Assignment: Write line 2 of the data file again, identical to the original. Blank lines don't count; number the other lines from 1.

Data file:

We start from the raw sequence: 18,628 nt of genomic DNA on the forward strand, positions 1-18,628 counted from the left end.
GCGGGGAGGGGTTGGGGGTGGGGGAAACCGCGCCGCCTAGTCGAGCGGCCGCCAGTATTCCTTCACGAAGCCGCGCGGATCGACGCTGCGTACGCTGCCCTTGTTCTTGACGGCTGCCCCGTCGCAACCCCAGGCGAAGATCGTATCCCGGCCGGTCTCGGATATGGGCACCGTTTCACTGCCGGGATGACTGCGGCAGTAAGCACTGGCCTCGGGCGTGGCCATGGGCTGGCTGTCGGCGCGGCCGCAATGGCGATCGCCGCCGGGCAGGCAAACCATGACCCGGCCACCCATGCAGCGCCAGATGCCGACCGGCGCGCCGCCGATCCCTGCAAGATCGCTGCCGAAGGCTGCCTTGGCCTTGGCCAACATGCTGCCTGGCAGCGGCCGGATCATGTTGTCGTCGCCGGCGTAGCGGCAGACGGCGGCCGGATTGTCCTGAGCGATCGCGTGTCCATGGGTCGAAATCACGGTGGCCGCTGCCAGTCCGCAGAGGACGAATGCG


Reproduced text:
GCGGGGAGGGGTTGGGGGTGGGGGAAACCGCGCCGCCTAGTCGAGCGGCCGCCAGTATTCCTTCACGAAGCCGCGCGGATCGACGCTGCGTACGCTGCCCTTGTTCTTGACGGCTGCCCCGTCGCAACCCCAGGCGAAGATCGTATCCCGGCCGGTCTCGGATATGGGCACCGTTTCACTGCCGGGATGACTGCGGCAGTAAGCACTGGCCTCGGGCGTGGCCATGGGCTGGCTGTCGGCGCGGCCGCAATGGCGATCGCCGCCGGGCAGGCAAACCATGACCCGGCCACCCATGCAGCGCCAGATGCCGACCGGCGCGCCGCCGATCCCTGCAAGATCGCTGCCGAAGGCTGCCTTGGCCTTGGCCAACATGCTGCCTGGCAGCGGCCGGATCATGTTGTCGTCGCCGGCGTAGCGGCAGACGGCGGCCGGATTGTCCTGAGCGATCGCGTGTCCATGGGTCGAAATCACGGTGGCCGCTGCCAGTCCGCAGAGGACGAATGCG